On being wrapped up in books

Last night I gave an address at The Grand Castle in Grandville, Michigan on the occasioning of its library opening. I spoke on the importance of books and libraries. As the Librarian and a Research Associate at the Acton Institute it is a topic of professional interest but is also an abiding private passion. Continue Reading...

Life goes on in Deadwood

More than decade after the conclusion of the critically-acclaimed HBO series Deadwood, a finale has been released that brings the gold-rush era drama to a close. The Deadwood film premiered on HBO last week, and fans of the show will find much to remember and appreciate in this conclusion. Continue Reading...

Thanos the revolutionary

After the second weekend of release, the directors of Avengers: Endgame have declared that spoilers are fair game, and so it is time to pick up where some previous reflections left off and explore the villain Thanos’ development from Infinity War to Endgame. Continue Reading...

Superheroes and subsidiarity

On the heels of a record-smashing opening weekend for Avengers: Endgame, it seems appropriate to broach the subject of superheroes and subsidiarity, and specifically an intriguing lesson about subsidiarity in the Marvel Cinematic Universe. Continue Reading...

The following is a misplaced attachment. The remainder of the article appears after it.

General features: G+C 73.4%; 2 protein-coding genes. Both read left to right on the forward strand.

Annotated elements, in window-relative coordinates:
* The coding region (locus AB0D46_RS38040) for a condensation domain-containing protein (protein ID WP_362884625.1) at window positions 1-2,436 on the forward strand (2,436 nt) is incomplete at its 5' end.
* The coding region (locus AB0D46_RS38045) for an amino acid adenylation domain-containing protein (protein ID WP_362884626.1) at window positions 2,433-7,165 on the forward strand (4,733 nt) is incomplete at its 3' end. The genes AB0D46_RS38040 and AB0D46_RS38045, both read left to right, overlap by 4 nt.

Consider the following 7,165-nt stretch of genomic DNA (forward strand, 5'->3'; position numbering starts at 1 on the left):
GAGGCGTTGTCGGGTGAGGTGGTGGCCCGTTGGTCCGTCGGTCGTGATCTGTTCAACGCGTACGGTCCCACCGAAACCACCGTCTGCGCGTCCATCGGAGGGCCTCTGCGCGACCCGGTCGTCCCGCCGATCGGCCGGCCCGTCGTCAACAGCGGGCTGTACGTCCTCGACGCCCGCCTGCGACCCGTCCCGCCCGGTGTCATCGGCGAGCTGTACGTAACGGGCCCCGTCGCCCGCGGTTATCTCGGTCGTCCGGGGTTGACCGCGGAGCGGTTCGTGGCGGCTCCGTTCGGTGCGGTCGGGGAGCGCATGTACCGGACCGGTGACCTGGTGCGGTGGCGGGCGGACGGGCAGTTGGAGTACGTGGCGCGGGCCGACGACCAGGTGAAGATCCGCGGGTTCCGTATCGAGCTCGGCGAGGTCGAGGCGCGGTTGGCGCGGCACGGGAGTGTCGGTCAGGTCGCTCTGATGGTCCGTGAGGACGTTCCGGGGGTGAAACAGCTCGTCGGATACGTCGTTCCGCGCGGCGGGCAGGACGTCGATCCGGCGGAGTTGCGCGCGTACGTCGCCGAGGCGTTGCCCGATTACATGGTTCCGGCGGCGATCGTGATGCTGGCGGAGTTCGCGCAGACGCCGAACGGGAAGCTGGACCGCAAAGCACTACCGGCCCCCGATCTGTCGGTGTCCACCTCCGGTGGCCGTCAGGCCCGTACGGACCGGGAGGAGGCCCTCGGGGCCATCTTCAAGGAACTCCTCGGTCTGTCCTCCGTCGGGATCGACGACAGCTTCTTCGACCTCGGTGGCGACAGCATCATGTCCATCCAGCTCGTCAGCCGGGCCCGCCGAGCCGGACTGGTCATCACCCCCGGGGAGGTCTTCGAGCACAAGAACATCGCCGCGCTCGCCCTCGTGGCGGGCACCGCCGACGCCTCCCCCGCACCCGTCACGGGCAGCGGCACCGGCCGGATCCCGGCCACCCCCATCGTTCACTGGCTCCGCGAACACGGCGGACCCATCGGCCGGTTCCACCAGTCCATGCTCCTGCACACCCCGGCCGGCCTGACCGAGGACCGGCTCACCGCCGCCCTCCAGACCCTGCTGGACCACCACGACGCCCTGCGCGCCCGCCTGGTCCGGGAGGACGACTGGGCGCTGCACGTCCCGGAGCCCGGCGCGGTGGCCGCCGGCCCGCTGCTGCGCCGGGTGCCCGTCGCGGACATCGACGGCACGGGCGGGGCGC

The Russian Five: ‘You want to be free’

Twenty-two years ago the Detroit Red Wings played the Colorado Avalanche in their final regular season matchup. The Avalanche had defeated the Red Wings in the previous season’s conference finals on their way to a Stanley Cup Championship, and the series included a dirty hit on Wings center Kris Draper, which ended his season. Continue Reading...

Scratching our way back from World War I

This year witnessed the centenary commemoration of the respective births of two champions of Christian thought and human liberty, Russell Kirk and Aleksandr Solzhenitsyn. Both men were born coincidentally in the same time frame – October and December 1918 respectively – in which the “war to end all wars” ceased. Continue Reading...

A free and virtuous society: Lessons from Les Misérables

Interpreting works of literature is always a dicey task—it’s all too easy to find the conclusions we want to find and turn authors into spokesmen for our own ideas. In these reflections on Victor Hugo’s Les Misérables, I don’t claim that what I say is necessarily what Hugo himself intended. Continue Reading...

Russell Kirk’s 100th Birthday

I’d like to join in the chorus of Russell Kirk memorials that have graced the PowerBlog these past few days to commemorate Kirk’s 100th birthday. Over at The Federalist today, I can only hint at the significant contributions Kirk wrote on behalf of conservatism, sound economics and Christian humanism. Continue Reading...
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